Posted by Kerri Murray - Rotary Club of Montecito, California

Dear RI District 6250,

I am reaching out to let you know I'm thinking of the well-being of you and your family. I am hopeful you are staying safe and healthy during this difficult time.

As coronavirus spreads around the globe, governments have imposed quarantines of unprecedented scale to flatten the curve. These include sealing borders and travel restrictions, recommendations on handwashing, practicing social-distancing, and orders to remain at home. But what if you don’t have a home, access to clean water, or a local support network to begin with?

Coronavirus has the potential to ravage the world’s most vulnerable: the tens of millions of refugees and internally displaced people. The virus knows no boundaries and is reaching the furthest parts of our world.

Now, more than ever, the work at ShelterBox is critically important. Millions of displaced families are living in overcrowded settlements where sanitation is poor, social distancing is impossible, and access to basic services is severely limited. Our work to provide families with individual tents, where refugees can self-isolate, as well as our distributions of essential supplies: including cooking equipment, sleeping mats, and water purification, better enable families to have an environment to stay healthier and may reduce the risk of infection during an outbreak.

Prior to the coronavirus global quarantines, ShelterBox was already scaling our emergency shelter projects in response to the widespread displacement in Idlib, Syria where one million people have been displaced in the northwest since December 2019. Even though Syria has reported nine cases of coronavirus infection at the time of this writing, it is likely the outbreak will come to Idlib, and maybe already has. If and when the outbreak accelerates, it will become catastrophic. As health organizations prepare for the worst, ShelterBox’s humanitarian distributions are ongoing in Syria and we remain committed to this lifesaving work.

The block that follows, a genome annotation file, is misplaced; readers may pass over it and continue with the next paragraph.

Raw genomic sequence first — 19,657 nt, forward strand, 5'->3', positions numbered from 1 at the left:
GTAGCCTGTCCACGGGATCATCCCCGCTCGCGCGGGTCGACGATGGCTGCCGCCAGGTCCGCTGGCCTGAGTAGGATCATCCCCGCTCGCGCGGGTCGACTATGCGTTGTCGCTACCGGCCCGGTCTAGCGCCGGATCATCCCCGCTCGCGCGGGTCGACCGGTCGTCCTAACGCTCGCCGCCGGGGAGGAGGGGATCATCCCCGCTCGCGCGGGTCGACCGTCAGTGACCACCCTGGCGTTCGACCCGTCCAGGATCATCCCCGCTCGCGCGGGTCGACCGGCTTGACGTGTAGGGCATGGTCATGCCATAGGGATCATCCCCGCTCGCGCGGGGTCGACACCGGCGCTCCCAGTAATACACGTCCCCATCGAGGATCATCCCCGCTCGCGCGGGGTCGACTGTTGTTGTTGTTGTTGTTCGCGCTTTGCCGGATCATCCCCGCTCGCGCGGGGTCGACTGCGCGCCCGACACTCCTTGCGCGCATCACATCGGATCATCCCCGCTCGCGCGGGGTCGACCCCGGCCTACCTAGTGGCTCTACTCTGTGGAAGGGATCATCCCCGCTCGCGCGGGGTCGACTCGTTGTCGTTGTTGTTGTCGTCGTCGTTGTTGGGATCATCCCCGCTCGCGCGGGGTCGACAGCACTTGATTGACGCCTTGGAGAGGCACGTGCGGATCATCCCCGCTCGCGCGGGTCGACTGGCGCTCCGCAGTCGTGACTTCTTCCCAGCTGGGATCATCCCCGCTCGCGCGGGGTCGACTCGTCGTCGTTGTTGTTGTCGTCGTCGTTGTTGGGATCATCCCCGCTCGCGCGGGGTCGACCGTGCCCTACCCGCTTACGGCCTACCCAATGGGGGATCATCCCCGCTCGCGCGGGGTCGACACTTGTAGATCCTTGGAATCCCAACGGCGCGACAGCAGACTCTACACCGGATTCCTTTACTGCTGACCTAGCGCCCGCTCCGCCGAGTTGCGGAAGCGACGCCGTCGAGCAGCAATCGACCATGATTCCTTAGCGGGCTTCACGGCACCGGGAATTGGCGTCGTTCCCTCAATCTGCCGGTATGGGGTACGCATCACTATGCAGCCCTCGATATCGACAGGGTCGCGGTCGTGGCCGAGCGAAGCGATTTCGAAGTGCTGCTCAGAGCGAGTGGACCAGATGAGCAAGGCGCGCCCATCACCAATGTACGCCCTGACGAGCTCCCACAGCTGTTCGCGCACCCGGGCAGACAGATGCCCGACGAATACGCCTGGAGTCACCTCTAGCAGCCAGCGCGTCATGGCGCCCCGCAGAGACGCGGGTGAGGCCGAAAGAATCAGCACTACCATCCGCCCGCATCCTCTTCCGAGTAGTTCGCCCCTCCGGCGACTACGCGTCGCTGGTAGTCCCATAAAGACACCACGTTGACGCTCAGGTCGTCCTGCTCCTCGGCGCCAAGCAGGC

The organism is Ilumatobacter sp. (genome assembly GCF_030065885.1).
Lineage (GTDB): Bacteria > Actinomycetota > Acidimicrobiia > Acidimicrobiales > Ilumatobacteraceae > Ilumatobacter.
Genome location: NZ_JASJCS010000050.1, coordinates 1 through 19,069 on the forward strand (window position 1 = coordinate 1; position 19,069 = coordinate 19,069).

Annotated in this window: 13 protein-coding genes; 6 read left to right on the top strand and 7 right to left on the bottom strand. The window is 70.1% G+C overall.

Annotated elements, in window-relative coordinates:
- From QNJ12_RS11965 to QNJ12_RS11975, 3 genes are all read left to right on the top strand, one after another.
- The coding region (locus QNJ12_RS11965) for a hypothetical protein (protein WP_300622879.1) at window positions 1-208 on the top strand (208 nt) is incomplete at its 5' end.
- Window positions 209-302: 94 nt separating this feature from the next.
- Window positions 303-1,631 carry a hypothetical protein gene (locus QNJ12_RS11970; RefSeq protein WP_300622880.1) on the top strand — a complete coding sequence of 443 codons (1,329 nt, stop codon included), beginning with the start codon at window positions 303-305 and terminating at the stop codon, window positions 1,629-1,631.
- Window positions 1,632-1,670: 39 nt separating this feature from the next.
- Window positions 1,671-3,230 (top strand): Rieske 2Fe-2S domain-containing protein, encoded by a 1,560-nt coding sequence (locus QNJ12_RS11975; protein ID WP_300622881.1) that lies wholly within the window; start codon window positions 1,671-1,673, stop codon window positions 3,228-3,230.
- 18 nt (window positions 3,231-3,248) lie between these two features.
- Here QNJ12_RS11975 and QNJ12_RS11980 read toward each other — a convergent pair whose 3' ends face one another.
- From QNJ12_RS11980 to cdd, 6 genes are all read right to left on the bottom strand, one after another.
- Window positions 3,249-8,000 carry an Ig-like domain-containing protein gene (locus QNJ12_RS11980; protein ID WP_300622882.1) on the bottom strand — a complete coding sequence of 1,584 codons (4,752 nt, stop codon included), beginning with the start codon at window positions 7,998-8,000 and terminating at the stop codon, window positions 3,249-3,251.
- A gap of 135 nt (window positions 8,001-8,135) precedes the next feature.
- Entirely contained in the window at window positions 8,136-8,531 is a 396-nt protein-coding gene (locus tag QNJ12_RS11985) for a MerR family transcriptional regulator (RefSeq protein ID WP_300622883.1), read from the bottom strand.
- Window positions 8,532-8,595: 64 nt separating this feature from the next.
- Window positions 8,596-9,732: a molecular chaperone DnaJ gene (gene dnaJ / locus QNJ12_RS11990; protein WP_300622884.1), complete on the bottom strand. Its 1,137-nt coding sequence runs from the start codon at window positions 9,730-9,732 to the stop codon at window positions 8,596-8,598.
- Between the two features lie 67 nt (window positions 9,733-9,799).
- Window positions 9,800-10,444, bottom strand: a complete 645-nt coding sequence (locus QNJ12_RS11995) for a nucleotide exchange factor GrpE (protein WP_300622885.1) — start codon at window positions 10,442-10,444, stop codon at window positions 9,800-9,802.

Our concern is that refugee camps could be an incubator for coronavirus infections, spreading quickly from family to family, camp to camp, with horrific consequences. ShelterBox is working to find new ways to tackle the challenges and adapt to changing circumstances.

We are implementing safety and mitigation procedures with our distribution partners including: increasing security during distributions, conducting smaller daily distributions, and implementing the use of personal protective equipment (masks, gloves, and sanitizer). ShelterBox remains committed to doing all we can to provide emergency shelter to displaced families and to mitigate the risks in reaching these beneficiaries, ensuring we do no harm.

The coronavirus pandemic is a constant reminder of the fundamental importance of home to our health and wellbeing. With much of the world overwhelmed by the infection rate and lethality of coronavirus, help to the most vulnerable is of paramount concern for all of us at ShelterBox.

To find out more or to donate to ShelterBox, please visit

We will continue to keep you posted on our work. We are also here to support you. As many Rotary club events and meetings are moving online, we want to provide opportunities for you to remain connected as a club, as a community and globally as people of action. Please visit the ShelterBox Rotary Action Toolkit online for ideas and resources for your club.

Yours In Rotary Service,

Kerri Murray 
President, ShelterBox USA 

Rotary Club of Montecito